Review + Photography by John Hayhurst

A year ago in ‘The Church’, a Leeds venue set in… a Church, Glenn Hughes brought his solo tour to Yorkshire, but unbeknown to us at the time when he walked out on stage that night, he had just heard the news that his mother had passed away. It was, to say the least, a very emotional night for Hughes and those lucky enough to be in the room. This hard rocker who has witnessed many ups and downs in his life was significantly reduced in stature by his emotions, but the audience here pulled him through, and he did say that his mother had expressly wished him to go on whenever it happened. That bond has stayed with him for the last 12 months and he now holds Leeds as a very special place, this time though he’s not at the Church, he is further down the road in the University Union and the Stylus bar for his Deep Purple tour.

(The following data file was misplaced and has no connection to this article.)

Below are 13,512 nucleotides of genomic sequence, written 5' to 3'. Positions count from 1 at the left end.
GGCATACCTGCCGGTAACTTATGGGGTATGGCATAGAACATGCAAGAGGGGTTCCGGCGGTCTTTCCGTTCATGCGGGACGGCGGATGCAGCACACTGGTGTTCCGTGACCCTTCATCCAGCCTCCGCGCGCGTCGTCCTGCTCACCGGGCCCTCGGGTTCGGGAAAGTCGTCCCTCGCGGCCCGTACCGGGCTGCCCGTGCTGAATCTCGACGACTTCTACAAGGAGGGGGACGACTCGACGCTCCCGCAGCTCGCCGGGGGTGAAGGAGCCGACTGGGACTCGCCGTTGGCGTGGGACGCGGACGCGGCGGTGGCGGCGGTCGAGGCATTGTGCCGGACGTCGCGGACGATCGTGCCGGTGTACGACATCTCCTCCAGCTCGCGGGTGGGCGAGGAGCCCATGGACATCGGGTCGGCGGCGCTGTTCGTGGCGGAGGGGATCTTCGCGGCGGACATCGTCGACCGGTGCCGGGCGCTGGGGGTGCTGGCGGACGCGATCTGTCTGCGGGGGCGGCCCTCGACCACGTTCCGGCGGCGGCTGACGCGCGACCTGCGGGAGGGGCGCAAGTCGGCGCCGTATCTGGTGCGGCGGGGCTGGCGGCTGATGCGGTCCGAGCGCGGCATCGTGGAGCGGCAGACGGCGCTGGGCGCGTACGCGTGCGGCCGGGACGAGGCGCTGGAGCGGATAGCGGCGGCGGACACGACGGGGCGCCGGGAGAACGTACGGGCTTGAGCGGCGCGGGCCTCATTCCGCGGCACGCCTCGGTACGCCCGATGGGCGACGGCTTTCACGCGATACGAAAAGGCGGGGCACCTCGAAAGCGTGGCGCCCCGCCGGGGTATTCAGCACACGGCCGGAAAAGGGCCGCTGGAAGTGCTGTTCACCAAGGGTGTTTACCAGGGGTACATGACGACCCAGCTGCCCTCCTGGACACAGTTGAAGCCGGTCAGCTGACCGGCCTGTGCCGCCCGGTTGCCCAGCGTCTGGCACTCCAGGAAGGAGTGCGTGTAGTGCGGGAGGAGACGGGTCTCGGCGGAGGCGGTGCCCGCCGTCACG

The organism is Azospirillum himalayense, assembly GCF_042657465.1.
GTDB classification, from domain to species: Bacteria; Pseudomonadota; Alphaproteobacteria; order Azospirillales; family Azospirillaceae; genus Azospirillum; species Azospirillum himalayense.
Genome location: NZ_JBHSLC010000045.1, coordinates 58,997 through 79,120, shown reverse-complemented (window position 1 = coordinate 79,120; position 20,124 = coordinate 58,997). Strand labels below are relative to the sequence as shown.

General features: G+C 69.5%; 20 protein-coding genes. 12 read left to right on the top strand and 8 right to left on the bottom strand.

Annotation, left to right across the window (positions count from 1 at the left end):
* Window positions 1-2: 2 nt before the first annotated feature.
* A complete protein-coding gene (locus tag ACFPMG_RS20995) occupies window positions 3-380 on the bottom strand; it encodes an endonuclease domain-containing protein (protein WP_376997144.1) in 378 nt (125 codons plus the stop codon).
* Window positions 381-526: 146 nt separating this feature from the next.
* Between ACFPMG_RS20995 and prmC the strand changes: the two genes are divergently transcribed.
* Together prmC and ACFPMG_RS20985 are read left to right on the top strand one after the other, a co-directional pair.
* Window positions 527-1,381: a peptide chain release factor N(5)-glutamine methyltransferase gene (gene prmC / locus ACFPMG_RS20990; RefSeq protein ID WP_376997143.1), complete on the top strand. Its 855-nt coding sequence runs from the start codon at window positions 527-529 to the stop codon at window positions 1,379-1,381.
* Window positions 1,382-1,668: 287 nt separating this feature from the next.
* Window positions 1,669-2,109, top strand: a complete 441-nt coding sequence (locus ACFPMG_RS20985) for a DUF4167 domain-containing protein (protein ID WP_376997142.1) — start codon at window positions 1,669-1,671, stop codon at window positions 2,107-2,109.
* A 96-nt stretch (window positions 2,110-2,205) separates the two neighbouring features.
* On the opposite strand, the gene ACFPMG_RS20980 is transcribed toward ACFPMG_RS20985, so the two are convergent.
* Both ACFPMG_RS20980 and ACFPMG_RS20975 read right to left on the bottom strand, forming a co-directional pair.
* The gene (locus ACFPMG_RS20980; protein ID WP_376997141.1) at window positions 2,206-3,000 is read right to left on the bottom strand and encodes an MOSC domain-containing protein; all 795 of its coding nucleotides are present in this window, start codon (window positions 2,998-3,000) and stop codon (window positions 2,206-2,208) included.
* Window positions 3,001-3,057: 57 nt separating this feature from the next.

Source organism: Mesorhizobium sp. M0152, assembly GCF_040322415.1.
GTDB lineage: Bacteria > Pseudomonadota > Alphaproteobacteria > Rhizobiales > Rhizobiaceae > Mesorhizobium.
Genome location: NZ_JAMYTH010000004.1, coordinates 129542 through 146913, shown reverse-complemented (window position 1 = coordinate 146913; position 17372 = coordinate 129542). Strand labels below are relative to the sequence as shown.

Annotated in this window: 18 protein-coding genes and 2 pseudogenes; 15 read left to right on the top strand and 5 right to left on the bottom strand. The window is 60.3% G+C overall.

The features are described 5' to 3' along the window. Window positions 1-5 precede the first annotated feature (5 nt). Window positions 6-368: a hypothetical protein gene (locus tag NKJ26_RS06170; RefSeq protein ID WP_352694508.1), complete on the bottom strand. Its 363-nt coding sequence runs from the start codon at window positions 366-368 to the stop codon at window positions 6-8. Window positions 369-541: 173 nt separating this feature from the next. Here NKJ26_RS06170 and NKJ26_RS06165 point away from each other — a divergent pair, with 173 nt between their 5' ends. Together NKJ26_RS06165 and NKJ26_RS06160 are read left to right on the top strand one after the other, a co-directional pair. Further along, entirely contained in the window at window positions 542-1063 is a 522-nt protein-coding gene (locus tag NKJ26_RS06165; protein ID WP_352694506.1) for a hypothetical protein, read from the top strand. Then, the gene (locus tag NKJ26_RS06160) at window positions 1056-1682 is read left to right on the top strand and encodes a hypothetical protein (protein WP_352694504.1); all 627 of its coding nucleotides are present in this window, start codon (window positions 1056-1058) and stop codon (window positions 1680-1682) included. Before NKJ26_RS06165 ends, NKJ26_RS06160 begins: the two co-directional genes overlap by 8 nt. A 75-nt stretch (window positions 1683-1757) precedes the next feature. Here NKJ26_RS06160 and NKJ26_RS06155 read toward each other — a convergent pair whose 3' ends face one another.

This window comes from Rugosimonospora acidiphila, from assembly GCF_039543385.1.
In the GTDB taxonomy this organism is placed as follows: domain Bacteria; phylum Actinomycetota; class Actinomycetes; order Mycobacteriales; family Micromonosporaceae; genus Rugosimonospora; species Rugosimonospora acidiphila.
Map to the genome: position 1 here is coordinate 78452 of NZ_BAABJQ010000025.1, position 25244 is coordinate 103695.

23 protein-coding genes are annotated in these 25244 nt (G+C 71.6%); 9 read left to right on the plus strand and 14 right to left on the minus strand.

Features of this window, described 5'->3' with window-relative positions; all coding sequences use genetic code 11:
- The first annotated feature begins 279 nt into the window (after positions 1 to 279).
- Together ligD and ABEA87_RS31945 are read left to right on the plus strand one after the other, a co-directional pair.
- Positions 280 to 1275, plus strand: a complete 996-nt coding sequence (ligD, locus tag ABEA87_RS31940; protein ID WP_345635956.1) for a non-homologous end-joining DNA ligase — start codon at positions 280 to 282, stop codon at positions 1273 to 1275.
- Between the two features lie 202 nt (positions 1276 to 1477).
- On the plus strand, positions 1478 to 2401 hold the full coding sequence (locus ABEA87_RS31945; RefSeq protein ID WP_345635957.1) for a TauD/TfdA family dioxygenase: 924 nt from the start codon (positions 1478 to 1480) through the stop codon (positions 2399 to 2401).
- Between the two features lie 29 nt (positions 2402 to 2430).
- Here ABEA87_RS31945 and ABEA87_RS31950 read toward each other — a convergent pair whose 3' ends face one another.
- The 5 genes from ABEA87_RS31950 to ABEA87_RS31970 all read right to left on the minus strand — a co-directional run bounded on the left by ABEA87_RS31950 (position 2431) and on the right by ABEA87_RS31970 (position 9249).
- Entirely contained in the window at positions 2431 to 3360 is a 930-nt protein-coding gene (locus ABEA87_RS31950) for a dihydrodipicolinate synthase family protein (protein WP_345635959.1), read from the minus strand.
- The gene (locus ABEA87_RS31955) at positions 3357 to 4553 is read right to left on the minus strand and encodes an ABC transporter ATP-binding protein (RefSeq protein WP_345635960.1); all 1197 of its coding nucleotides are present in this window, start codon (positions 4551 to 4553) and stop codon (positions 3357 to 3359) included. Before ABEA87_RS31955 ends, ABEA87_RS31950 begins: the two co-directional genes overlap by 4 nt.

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Hughes was in that band for only a few years, playing bass and sharing vocals with David Coverdale (later of Whitesnake fame) on Burn and Stormbringer both released in 1974. For rock historians this is referred to as the Deep Purple MKIII and MKIV. The MKIV part was when lead guitarist Ritchie Blackmore left to be replaced by Tommy Bolin for the ‘Come Taste the Band’ album in 1975. The remaining Deep Purple members – Ian Paice on drums and Jon Lord on Keyboards continued with this new line up until their break up a year later. To be honest, it was never considered a great era in comparison to the MkII Gillan/Glover/Lord/Paice/Blackmore times, the music was a little funkier and had an altogether different and more soulful blues feel to it, mainly down to Coverdale/Hughes/Bolin. That said, so little of that era is played live anymore so this would be a nostalgic trip down classic rock memory lane.